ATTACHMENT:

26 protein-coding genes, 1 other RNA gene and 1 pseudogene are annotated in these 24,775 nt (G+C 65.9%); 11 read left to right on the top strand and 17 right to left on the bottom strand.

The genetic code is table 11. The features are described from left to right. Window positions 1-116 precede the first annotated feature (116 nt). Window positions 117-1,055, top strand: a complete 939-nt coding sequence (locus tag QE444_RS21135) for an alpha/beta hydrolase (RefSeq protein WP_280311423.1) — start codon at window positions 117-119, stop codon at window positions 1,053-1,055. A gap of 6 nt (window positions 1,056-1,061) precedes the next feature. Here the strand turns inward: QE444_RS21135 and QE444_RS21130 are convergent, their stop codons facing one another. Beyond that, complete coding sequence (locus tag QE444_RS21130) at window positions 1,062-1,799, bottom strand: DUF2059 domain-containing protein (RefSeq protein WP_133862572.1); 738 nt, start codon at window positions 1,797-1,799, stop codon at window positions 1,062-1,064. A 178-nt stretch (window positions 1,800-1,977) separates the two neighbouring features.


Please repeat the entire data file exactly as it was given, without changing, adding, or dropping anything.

26 protein-coding genes, 1 other RNA gene and 1 pseudogene are annotated in these 24,775 nt (G+C 65.9%); 11 read left to right on the top strand and 17 right to left on the bottom strand.

The genetic code is table 11. The features are described from left to right. Window positions 1-116 precede the first annotated feature (116 nt). Window positions 117-1,055, top strand: a complete 939-nt coding sequence (locus tag QE444_RS21135) for an alpha/beta hydrolase (RefSeq protein WP_280311423.1) — start codon at window positions 117-119, stop codon at window positions 1,053-1,055. A gap of 6 nt (window positions 1,056-1,061) precedes the next feature. Here the strand turns inward: QE444_RS21135 and QE444_RS21130 are convergent, their stop codons facing one another. Beyond that, complete coding sequence (locus tag QE444_RS21130) at window positions 1,062-1,799, bottom strand: DUF2059 domain-containing protein (RefSeq protein WP_133862572.1); 738 nt, start codon at window positions 1,797-1,799, stop codon at window positions 1,062-1,064. A 178-nt stretch (window positions 1,800-1,977) separates the two neighbouring features.